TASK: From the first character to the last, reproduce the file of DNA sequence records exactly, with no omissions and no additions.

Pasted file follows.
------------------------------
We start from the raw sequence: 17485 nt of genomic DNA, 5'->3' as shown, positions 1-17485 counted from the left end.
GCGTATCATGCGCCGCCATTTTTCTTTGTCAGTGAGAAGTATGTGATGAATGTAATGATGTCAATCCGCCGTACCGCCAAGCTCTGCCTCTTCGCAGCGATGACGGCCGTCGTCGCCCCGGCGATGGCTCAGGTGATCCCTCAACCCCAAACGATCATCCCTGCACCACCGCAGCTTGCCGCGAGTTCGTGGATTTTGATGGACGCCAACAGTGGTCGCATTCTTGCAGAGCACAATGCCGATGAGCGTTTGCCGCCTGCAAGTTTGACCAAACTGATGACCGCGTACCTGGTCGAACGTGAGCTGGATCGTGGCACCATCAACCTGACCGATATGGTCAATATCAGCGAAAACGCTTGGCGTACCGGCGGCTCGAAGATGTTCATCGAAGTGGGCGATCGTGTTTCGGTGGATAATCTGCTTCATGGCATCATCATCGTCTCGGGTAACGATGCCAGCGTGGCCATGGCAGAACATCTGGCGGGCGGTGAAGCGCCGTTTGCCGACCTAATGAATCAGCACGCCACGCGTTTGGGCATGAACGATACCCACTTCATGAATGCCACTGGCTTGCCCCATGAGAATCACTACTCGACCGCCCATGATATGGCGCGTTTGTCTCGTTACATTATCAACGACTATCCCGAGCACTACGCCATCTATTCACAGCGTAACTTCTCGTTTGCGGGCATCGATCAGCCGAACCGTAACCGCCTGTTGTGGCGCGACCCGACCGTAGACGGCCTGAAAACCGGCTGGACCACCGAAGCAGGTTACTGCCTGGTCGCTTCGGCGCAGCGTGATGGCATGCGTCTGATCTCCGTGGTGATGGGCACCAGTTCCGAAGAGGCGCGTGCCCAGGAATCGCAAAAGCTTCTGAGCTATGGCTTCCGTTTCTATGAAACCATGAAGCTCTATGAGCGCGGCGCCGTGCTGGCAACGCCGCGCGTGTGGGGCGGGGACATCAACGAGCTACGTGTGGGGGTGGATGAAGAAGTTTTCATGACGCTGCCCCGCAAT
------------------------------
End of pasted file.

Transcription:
We start from the raw sequence: 17485 nt of genomic DNA, 5'->3' as shown, positions 1-17485 counted from the left end.
GCGTATCATGCGCCGCCATTTTTCTTTGTCAGTGAGAAGTATGTGATGAATGTAATGATGTCAATCCGCCGTACCGCCAAGCTCTGCCTCTTCGCAGCGATGACGGCCGTCGTCGCCCCGGCGATGGCTCAGGTGATCCCTCAACCCCAAACGATCATCCCTGCACCACCGCAGCTTGCCGCGAGTTCGTGGATTTTGATGGACGCCAACAGTGGTCGCATTCTTGCAGAGCACAATGCCGATGAGCGTTTGCCGCCTGCAAGTTTGACCAAACTGATGACCGCGTACCTGGTCGAACGTGAGCTGGATCGTGGCACCATCAACCTGACCGATATGGTCAATATCAGCGAAAACGCTTGGCGTACCGGCGGCTCGAAGATGTTCATCGAAGTGGGCGATCGTGTTTCGGTGGATAATCTGCTTCATGGCATCATCATCGTCTCGGGTAACGATGCCAGCGTGGCCATGGCAGAACATCTGGCGGGCGGTGAAGCGCCGTTTGCCGACCTAATGAATCAGCACGCCACGCGTTTGGGCATGAACGATACCCACTTCATGAATGCCACTGGCTTGCCCCATGAGAATCACTACTCGACCGCCCATGATATGGCGCGTTTGTCTCGTTACATTATCAACGACTATCCCGAGCACTACGCCATCTATTCACAGCGTAACTTCTCGTTTGCGGGCATCGATCAGCCGAACCGTAACCGCCTGTTGTGGCGCGACCCGACCGTAGACGGCCTGAAAACCGGCTGGACCACCGAAGCAGGTTACTGCCTGGTCGCTTCGGCGCAGCGTGATGGCATGCGTCTGATCTCCGTGGTGATGGGCACCAGTTCCGAAGAGGCGCGTGCCCAGGAATCGCAAAAGCTTCTGAGCTATGGCTTCCGTTTCTATGAAACCATGAAGCTCTATGAGCGCGGCGCCGTGCTGGCAACGCCGCGCGTGTGGGGCGGGGACATCAACGAGCTACGTGTGGGGGTGGATGAAGAAGTTTTCATGACGCTGCCCCGCAAT